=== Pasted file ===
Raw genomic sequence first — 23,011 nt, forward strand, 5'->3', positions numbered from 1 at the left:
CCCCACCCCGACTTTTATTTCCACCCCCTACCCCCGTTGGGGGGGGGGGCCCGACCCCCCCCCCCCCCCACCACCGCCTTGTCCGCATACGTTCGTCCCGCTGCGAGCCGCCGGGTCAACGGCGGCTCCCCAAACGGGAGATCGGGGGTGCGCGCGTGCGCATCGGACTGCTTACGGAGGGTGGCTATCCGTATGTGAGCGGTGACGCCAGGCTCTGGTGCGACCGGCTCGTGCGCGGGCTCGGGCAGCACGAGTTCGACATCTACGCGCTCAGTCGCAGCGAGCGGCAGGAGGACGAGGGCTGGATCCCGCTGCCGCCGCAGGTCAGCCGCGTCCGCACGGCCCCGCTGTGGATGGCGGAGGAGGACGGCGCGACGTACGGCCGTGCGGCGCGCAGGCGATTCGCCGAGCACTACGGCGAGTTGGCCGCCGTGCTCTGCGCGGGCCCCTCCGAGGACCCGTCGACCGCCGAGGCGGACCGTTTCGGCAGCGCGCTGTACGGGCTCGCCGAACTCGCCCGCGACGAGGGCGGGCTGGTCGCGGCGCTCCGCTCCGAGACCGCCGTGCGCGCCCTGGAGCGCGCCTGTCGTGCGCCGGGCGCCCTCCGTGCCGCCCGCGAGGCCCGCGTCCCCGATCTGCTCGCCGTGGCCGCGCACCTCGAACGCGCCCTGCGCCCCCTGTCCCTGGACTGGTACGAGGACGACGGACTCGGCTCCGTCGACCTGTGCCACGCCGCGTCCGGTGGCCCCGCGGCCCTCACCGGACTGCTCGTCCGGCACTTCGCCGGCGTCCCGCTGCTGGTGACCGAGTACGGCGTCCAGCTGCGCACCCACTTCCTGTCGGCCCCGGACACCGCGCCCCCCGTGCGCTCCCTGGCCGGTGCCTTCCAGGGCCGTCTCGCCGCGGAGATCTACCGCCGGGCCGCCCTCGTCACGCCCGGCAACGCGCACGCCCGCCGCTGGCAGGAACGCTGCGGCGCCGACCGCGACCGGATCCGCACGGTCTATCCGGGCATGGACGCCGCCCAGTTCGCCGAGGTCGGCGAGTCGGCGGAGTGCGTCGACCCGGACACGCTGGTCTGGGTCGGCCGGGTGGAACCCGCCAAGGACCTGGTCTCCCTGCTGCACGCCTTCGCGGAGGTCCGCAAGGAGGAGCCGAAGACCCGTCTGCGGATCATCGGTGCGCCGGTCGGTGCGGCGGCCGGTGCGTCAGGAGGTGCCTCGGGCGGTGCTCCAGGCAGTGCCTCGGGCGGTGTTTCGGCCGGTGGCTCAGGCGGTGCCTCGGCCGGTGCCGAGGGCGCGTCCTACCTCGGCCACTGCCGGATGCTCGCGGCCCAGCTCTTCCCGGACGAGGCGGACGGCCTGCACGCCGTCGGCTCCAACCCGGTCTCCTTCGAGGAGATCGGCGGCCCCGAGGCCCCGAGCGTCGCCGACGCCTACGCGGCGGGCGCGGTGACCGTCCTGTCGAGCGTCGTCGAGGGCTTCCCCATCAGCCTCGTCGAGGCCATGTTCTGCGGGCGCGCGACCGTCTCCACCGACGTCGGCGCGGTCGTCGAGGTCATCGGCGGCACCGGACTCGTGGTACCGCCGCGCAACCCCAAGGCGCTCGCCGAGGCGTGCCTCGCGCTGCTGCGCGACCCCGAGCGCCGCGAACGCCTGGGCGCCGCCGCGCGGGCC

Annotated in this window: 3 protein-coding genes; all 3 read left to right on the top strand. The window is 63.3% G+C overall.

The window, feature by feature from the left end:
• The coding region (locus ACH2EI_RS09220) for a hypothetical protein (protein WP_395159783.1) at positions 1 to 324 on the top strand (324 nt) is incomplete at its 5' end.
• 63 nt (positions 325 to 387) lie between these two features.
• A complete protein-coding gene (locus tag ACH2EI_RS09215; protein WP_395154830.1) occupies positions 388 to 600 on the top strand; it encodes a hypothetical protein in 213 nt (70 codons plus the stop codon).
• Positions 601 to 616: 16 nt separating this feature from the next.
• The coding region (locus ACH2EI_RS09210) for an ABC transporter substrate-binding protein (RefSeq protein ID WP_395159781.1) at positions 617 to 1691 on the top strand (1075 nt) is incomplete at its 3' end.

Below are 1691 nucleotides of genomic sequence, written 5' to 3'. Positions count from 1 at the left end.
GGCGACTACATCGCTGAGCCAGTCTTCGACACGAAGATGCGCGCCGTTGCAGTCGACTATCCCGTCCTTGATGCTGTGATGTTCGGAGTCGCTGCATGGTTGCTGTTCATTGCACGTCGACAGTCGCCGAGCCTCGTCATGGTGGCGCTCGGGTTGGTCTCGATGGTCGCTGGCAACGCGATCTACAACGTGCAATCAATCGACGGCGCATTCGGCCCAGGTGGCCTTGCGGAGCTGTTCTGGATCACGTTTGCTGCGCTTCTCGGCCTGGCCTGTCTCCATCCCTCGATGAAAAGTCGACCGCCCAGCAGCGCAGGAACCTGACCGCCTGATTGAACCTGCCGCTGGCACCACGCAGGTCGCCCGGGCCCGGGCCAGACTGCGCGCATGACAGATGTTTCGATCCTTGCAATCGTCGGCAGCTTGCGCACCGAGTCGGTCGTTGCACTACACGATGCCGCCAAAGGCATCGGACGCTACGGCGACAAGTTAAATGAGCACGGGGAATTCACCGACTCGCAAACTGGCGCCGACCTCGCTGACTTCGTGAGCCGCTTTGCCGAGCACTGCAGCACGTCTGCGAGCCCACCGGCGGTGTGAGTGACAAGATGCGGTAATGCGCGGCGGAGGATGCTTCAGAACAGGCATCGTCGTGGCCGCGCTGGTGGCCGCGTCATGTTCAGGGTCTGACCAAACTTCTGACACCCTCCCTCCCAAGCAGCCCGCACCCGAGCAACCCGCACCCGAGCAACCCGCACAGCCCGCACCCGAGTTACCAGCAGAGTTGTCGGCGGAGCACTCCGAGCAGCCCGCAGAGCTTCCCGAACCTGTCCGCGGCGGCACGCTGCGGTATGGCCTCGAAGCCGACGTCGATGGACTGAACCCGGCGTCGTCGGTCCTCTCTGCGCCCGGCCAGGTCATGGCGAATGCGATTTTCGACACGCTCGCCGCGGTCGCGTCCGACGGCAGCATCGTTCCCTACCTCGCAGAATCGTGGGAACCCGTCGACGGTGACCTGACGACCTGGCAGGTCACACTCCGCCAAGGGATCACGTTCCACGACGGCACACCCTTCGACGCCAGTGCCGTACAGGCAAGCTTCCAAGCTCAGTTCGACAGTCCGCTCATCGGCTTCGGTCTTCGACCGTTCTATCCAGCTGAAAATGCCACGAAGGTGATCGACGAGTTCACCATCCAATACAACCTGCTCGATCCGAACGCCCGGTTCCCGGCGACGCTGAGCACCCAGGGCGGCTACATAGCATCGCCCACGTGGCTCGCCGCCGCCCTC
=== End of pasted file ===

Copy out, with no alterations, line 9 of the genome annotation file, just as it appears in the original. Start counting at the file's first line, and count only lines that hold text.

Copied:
• The coding region (locus ACH2EI_RS09210) for an ABC transporter substrate-binding protein (RefSeq protein ID WP_395159781.1) at positions 617 to 1691 on the top strand (1075 nt) is incomplete at its 3' end.